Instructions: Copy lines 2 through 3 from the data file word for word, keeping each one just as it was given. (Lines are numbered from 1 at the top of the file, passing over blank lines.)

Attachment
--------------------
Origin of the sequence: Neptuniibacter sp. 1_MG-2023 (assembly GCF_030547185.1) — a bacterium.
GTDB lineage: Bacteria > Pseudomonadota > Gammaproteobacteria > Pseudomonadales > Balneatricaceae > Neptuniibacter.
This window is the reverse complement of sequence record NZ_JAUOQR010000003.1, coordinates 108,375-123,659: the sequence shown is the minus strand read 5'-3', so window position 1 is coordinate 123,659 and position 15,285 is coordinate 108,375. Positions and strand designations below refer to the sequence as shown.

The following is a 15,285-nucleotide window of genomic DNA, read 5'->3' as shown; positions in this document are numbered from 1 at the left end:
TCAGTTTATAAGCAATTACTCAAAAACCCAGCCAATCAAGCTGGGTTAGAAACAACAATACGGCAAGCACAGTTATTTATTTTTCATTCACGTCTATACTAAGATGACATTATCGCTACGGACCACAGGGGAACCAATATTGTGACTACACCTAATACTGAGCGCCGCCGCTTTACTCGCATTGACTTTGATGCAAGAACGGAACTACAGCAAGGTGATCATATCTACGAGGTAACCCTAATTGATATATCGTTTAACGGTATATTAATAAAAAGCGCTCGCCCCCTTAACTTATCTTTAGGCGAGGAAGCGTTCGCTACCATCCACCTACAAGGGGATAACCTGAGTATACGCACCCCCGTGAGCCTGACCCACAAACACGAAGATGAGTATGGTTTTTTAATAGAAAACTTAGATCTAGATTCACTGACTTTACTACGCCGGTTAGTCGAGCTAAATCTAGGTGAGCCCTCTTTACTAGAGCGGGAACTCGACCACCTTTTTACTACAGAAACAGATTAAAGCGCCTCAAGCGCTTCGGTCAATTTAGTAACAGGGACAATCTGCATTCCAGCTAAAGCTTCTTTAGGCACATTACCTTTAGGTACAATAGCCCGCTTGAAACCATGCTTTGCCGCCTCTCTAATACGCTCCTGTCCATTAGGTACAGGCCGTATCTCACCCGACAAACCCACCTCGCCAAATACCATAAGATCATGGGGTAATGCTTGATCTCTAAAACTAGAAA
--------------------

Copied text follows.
GTDB lineage: Bacteria > Pseudomonadota > Gammaproteobacteria > Pseudomonadales > Balneatricaceae > Neptuniibacter.
This window is the reverse complement of sequence record NZ_JAUOQR010000003.1, coordinates 108,375-123,659: the sequence shown is the minus strand read 5'-3', so window position 1 is coordinate 123,659 and position 15,285 is coordinate 108,375. Positions and strand designations below refer to the sequence as shown.